FIG. 4 is a top plan view of the yoke arm and bearing cap illustrated in FIG. 3, wherein the installation and alignment tool is shown positioned on the bearing cap.

FIG. 5 is a sectional elevational view of the yoke arm, bearing cap, and installation and alignment tool taken along line 5--5 of FIG. 4.

FIG. 6 is a top plan view of the bearing cap installation and alignment tool illustrated in FIGS. 1, 4, and 5.

FIG. 7 is an enlarged sectional elevational view of the installation and alignment tool taken along line 7--7 of FIG. 6.

FIG. 8 is a top plan view of a second embodiment of an installation and alignment tool in accordance with this invention.

FIG. 9 is a top plan view of a third embodiment of an installation and alignment tool in accordance with this invention.

FIG. 10 is a perspective view of a fourth embodiment of an installation and alignment tool in accordance with this invention.

DETAILED DESCRIPTION OF THE PREFERRED EMBODIMENTS

Referring now to the drawings, there is illustrated in FIG. 1 an exploded perspective view of a portion of a universal joint assembly, indicated generally at 10. The universal joint assembly 10 includes a cross, indicated generally at 12, having a central body portion 14 and four cylindrical trunnions 16. The four trunnions 16 extend radially outwardly from the body portion 14 of the cross 12 in a common plane at right angles relative to one another. A bearing cap, indicated generally at 18, is mounted on the end of each of the opposed trunnions 16 of the cross 12. In the illustrated embodiment, only two of the bearing cap 18 are shown for clarity. Each of the bearing caps 18 is formed generally in the shape of a hollow cylinder, having a circular end surface 20 and a cylindrical skirt 22. An annular groove 22a is formed in the outer surface of the each skirt 22 to facilitate the attachment of a dust guard and lubricant seal assembly, indicated generally at 22b in FIG. 5, to the bearing cap 18. A plurality of needle bearings 23 (see FIG. 5) or a similar bearing structure is provided between the outer surface of each of the trunnions 16 and the inner surface of each of the skirts 22 of the bearing caps 18. The needle bearings 23 are provided to permit relative rotational movement to occur between the bearing caps 18 and the trunnions 16 upon which they are mounted with relatively low friction. A plurality of protrusions 24 are formed on the end surface 20 of each of the bearing caps 18 for a purpose which will be explained below.

The universal joint assembly 10 illustrated in FIG. 1 also includes a full round end yoke, indicated generally at 26. The full round end yoke 26 includes a body portion 28 having a pair of opposed yoke arms 30 extending therefrom. Each of the opposed yoke arms 30 has a cylindrical opening 32 formed therethrough. The openings 32 are preferably co-axially aligned with one another. An outer surface 34 is defined about each of the openings 32. If desired, portions of such outer surface 34 are machined about each of the openings 32. A pair of threaded apertures 34a is formed in each of the yoke arms 30, extending inwardly from the outer surfaces 34 thereof. The purpose for the threaded apertures 34a will be explained below.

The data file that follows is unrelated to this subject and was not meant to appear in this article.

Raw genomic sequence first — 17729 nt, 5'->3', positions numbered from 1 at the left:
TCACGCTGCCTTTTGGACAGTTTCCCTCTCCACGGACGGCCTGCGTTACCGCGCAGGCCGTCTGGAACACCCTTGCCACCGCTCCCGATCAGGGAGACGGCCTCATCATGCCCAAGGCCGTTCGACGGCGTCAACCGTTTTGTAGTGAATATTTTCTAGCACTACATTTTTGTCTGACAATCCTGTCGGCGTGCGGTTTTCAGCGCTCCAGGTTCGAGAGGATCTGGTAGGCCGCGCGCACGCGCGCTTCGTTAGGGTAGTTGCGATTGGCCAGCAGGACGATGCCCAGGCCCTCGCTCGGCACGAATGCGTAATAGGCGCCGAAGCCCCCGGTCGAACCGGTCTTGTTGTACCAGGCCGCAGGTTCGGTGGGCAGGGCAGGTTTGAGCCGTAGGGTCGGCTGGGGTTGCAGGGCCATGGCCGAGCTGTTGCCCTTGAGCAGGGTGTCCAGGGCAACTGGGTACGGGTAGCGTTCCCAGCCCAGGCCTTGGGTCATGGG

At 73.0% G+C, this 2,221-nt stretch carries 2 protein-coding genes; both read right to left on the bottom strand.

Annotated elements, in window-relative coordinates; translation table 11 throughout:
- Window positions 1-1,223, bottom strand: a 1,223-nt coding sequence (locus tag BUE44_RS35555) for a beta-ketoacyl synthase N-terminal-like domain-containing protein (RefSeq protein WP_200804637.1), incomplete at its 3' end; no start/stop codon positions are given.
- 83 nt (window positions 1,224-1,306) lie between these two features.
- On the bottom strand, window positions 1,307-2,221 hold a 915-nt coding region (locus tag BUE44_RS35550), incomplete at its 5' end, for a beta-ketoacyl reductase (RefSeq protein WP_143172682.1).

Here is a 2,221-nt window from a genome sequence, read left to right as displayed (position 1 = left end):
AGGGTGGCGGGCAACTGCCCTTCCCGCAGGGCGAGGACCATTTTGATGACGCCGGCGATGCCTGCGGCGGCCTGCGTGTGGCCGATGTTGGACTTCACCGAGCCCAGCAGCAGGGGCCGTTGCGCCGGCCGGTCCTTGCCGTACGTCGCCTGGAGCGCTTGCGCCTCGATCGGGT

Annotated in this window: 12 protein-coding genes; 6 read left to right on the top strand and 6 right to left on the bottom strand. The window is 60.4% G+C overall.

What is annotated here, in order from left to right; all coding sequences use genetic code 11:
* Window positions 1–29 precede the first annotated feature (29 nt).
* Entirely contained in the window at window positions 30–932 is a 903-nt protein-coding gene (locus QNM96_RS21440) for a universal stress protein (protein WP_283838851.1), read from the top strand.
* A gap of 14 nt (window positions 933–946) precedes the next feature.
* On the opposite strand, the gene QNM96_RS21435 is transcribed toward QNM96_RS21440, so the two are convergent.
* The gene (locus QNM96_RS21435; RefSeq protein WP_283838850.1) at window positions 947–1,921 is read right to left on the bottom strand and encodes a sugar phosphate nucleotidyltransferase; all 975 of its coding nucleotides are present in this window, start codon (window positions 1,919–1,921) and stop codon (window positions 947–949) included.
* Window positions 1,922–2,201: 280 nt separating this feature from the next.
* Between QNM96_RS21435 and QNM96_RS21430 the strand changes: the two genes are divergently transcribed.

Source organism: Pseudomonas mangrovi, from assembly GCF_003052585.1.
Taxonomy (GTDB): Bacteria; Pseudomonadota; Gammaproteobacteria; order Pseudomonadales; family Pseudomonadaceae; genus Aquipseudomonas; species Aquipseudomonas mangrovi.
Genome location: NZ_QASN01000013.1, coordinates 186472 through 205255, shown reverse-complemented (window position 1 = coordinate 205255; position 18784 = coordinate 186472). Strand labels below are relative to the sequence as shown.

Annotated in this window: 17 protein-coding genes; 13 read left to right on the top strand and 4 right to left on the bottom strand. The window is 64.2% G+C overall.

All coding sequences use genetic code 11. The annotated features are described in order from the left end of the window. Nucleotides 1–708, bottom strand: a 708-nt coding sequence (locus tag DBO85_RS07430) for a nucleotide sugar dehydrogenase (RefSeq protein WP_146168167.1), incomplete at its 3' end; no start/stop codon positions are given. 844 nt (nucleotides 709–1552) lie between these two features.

To assemble the universal joint assembly 10, two opposed trunnions 16 of the cross 12 (having no bearing caps 18 mounted thereon) are initially inserted within the two openings 32 formed through the opposed yoke arms 30. Then, the bearing caps 18 are moved axially inwardly through the openings 32 from the outer surface 34 of the yoke arms 30 toward the body 14 of the cross 12, as shown by the arrow in FIG. 1. In this manner, the bearing caps 18 are installed over the ends of the opposed trunnions 16 in the openings 32 formed through the yoke arms 30, as shown in FIGS. 2 and 3. As mentioned above, a similar pair of bearing caps (not shown) can be mounted on the ends of the other two opposed trunnions 16 of the cross 12 in a similar manner. These other bearing caps are used to connect the cross 12 to a second end yoke (not shown) in a conventional manner.

A spring tab, indicated generally at 36, is provided for axially retaining each of the bearing caps 18 within the openings 32 formed through the end yoke 26. Each of the spring tabs 36 includes a base portion 38 and an end portion 40. The base portion 38 of the spring tab 36 is secured to the outer surface 34 of the yoke arm 30 by a pair of threaded fasteners 42 which extend into cooperation with the threaded apertures 34a formed in each of the yoke arms 30. The end portion 40 of the spring tab 36 extends over the end surface 20 of the bearing cap 18 to retain the bearing cap 18 within the opening 32. The end portion 40 of the spring tab 36 also cooperates with the protrusions 24 to prevent rotation of the bearing cap 18 relative to the end yoke 26 during operation.

As mentioned above, the bearing caps 18 are installed by moving them axially over the ends of the trunnions 16 to assemble the universal joint assembly 10. As best shown in FIG. 3, it can be seen that when the bearing cap 18 is inserted onto the trunnion 16, the end surface 20 of the bearing cap 18 is not flush with the outer surface 34 of the yoke arm 30. Rather, a portion of the closed end of the bearing cap 18 extends outwardly from the outer surface 34 of the yoke arm 30. The axial distance by which the end surface 20 of the bearing cap 18 extends beyond the outer surface 34 of the yoke arm 30 is indicated as a predetermined distance D in FIG. 3.